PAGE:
Blood is donated across the UK every day. But what actually happens to it? From the moment it is donated to the moment it is used in a transfusion, here is a guide to the standard process that is currently used to ensure it is stored properly and is safe to use by the time is reaches the patient.
1. Blood Is Donated and Processed
The first stage is the donation itself. When a donor goes to give blood, checks are carried out to ensure the donor is suitable. After this, about a pint of blood is donated per person, along with small samples that are placed into test tubes.
The blood is labelled, along with the test tubes that contain the blood to be sent for testing and the blood is then kept on ice.
The blood is taken to a processing centre where it is separated out into various parts that can be used in blood transfusions. Using a centrifuge, the blood is spun, which separates it into three main components: plasma, platelets and red cells.
2. The Blood Is Tested
While the blood donation is being processed, the test tubes are sent for testing to make sure that the blood donation is suitable for using in a transfusion. During this stage, the blood type will be determined, and the blood will be tested for a range of diseases that could be passed on to the recipient of the transfusion.
This happens at a separatelaboratory and the results will be sent directly to the processing centre. If the blood is found to be unsafe or unsuitable for using in transfusions, the processing centre will be told and the donor will also be notified.
3. The Blood Goes into Storage
Once the blood has been processed and has been cleared to use in transfusions, it must be stored. This is a very important part of the process, because blood must be stored properly to keep it in good condition and different parts of the blood need to be stored at different temperatures.
- Red cells must be stored at a temperature of 6ºC, and they can be stored for a maximum of 42 days
- Plasma needs to be frozen and it can be stored for up to a year
- Platelets do not need to be cooled and instead they are stored at room temperature in agitators, but they can only be stored for up to 5 days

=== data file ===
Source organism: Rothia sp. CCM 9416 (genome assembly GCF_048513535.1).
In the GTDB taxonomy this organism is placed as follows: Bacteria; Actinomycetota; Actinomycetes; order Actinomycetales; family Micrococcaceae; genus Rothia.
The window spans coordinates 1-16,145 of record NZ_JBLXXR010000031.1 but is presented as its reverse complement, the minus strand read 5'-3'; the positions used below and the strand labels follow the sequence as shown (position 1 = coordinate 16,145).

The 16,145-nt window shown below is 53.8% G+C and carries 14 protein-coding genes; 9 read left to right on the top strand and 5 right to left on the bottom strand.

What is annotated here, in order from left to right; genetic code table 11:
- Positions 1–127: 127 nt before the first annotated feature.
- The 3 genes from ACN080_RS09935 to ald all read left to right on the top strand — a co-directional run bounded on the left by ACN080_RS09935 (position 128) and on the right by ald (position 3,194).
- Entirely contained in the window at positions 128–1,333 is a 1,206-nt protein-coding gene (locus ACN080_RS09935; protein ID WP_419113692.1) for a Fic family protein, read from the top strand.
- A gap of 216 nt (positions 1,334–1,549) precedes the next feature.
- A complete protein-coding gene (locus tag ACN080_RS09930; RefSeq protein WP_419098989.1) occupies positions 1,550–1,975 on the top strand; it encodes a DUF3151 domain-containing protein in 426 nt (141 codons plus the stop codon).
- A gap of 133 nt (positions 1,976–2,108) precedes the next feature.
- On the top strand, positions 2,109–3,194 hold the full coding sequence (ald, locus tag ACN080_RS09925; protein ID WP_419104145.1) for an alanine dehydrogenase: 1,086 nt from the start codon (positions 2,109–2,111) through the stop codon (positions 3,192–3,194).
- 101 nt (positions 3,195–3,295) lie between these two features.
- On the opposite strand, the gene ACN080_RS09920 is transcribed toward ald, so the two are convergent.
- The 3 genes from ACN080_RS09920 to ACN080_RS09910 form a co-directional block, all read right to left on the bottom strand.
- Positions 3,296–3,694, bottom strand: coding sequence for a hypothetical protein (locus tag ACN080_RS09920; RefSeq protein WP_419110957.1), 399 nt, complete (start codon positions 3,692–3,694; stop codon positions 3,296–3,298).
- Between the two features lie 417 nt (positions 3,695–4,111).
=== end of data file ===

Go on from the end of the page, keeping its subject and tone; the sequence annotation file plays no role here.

For the parts of blood stored at cooler temperatures, medical fridges will be used to ensure the correct temperature is maintained. These have much more accurate temperature controls than standard fridges, as well as alarms to alert users if the temperature changes.
4. Blood Is Used In A Transfusion
When the blood is required, it is sent to hospitals where it is used in transfusions. Hospitals often keep blood units on the premises, but they will need extra units for emergencies, so it is important that the blood is available when needed.
The blood will be used to treat people who have lost blood in accidents, as well as for various treatments for patients who are suffering from illnesses.
From Donor to Transfusion
Blood donations are essential for treating people who have suffered from accidents, or who have serious illnesses and the system relies on a steady stream of blood donations. Aside from the actual donation, the storage process is essential to ensure the blood is fresh and healthy.
Correct storage is vital to keep the blood parts in optimal condition, so they can be used as soon as they are needed for a wide range of purposes, when they reach the hospitals and treatment centres.
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